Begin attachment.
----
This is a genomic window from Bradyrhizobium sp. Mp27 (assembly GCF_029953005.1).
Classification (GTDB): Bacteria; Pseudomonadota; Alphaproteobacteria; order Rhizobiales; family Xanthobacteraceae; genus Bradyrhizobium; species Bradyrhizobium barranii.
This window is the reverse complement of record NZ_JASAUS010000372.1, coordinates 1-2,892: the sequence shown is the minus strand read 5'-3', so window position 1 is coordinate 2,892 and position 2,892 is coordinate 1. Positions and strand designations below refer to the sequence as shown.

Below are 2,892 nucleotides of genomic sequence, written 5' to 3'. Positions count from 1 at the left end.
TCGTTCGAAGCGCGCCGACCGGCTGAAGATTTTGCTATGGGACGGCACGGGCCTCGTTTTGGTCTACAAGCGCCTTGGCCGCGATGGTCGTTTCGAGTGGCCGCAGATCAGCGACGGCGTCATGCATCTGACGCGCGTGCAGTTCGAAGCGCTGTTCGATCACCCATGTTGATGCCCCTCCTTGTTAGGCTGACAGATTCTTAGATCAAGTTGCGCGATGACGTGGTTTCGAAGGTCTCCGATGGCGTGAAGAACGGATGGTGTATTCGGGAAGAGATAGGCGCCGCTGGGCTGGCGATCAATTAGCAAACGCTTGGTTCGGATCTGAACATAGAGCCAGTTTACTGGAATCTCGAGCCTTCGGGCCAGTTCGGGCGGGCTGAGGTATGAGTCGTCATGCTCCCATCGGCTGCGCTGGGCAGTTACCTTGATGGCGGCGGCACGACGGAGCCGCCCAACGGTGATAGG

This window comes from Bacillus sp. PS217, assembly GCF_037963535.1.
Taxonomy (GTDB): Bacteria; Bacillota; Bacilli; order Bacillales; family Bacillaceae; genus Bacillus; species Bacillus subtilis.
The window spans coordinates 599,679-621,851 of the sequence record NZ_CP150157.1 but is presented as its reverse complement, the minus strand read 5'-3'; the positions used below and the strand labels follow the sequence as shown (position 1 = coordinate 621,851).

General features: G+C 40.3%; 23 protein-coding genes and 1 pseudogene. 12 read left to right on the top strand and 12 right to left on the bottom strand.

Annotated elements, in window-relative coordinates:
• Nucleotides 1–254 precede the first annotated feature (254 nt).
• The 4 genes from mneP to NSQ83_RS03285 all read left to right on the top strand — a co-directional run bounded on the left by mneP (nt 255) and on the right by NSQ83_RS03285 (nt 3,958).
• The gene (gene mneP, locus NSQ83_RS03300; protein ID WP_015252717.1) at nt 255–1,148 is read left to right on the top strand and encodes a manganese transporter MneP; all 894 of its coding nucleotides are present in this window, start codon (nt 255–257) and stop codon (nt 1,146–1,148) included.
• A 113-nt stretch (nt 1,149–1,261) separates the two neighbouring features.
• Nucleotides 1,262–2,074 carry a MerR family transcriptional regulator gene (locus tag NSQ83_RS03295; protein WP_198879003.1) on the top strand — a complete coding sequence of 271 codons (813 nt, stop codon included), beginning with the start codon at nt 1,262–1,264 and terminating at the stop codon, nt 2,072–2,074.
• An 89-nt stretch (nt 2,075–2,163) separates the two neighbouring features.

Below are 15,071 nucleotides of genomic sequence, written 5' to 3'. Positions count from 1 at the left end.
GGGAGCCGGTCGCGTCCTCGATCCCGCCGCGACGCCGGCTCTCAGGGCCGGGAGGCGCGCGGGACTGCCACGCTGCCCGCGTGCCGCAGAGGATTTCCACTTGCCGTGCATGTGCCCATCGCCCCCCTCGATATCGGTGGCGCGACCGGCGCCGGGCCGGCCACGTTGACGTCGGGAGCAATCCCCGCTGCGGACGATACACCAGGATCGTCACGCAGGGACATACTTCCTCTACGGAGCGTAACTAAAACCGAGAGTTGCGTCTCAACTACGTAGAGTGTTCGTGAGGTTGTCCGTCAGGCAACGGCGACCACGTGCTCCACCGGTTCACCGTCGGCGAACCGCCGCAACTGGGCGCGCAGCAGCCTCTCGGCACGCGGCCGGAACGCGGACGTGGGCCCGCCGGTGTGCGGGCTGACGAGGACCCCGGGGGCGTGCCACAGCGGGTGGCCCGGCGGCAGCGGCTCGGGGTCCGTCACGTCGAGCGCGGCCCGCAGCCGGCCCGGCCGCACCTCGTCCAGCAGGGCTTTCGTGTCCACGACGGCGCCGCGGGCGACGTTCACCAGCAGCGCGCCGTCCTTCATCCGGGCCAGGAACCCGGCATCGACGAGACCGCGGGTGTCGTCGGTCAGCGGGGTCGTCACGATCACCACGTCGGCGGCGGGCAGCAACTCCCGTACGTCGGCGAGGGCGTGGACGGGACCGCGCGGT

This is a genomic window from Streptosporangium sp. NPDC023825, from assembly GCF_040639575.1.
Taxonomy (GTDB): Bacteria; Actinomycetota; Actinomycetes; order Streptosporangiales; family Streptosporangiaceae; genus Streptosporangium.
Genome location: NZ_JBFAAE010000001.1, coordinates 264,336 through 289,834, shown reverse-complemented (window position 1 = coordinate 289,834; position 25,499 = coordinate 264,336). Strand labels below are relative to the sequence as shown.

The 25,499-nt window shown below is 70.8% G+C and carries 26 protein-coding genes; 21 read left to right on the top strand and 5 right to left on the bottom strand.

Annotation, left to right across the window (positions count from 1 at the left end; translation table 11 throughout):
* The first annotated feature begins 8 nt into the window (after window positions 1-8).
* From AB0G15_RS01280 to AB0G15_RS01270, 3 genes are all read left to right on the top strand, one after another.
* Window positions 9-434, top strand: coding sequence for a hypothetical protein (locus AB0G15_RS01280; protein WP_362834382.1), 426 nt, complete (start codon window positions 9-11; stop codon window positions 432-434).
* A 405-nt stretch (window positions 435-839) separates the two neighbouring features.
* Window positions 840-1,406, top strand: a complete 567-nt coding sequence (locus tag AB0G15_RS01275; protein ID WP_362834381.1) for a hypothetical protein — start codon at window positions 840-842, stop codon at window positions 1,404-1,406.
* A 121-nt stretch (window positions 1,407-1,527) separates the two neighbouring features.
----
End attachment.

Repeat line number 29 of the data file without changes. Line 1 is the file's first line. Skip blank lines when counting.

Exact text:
* A 121-nt stretch (window positions 1,407-1,527) separates the two neighbouring features.